Hertz, Thrifty to Pay $2 Million to Settle Local Minimum Wage Complaints
Author: Michael Cardman, XpertHR Legal Editor
September 13, 2017
Car rental companies Hertz and DTG Operations Inc. (which operates many of its stores under the brand name Thrifty) have agreed to pay nearly $2 million to settle claims filed by 157 of their workers seeking back wages under the minimum wage ordinance in SeaTac, Washington.
The Washington State Department of Labor & Industries said the agreement is one of the largest in its recent history. By comparison, the agency restored about $2.8 million total to workers during all of 2016.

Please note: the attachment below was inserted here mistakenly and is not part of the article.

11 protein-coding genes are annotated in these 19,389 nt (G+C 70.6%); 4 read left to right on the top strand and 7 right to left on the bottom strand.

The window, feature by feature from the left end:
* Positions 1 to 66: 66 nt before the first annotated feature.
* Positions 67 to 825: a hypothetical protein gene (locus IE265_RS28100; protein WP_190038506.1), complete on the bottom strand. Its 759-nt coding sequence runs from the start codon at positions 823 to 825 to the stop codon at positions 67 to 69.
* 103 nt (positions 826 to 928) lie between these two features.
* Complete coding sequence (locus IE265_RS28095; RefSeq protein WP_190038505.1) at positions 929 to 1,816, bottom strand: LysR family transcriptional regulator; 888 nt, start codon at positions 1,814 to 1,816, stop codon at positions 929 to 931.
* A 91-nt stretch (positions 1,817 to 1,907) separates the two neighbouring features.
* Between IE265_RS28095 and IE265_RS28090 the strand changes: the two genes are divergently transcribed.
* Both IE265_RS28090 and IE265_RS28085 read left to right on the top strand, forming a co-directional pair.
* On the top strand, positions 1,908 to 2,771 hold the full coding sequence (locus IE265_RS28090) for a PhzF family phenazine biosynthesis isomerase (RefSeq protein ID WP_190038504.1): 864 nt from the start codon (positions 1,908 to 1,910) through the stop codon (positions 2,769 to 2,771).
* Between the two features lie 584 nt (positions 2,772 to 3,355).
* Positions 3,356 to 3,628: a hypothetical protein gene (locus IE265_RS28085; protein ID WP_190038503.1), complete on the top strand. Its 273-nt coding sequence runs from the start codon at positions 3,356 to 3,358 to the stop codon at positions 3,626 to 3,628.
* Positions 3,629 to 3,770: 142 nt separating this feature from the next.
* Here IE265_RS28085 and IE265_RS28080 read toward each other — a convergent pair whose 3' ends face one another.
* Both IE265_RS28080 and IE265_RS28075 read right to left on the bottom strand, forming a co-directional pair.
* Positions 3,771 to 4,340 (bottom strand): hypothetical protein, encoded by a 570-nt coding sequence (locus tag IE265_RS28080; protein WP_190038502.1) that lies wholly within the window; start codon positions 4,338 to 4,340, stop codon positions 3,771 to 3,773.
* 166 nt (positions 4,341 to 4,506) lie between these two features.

After the SeaTac ordinance was passed in 2013, several businesses - including Alaska Airlines and the Washington Restaurant Association - challenged the ordinance in court. In December 2013, just before the ordinance took effect on January 1, 2014, a lower court ruled that the ordinance did not apply to employers and employees conducting business at the Seattle-Tacoma International Airport. However, in 2015, the Supreme Court of Washington upheld the ordinance and ruled it could be enforced at the airport. The agreement covers the period between when the ordinance took effect and the high court's ruling.
SeaTac's minimum wage ordinance is one of three dozen local minimum wage laws across the nation. Statistics collected by XpertHR suggest that these ordinances are not being enforced consistently.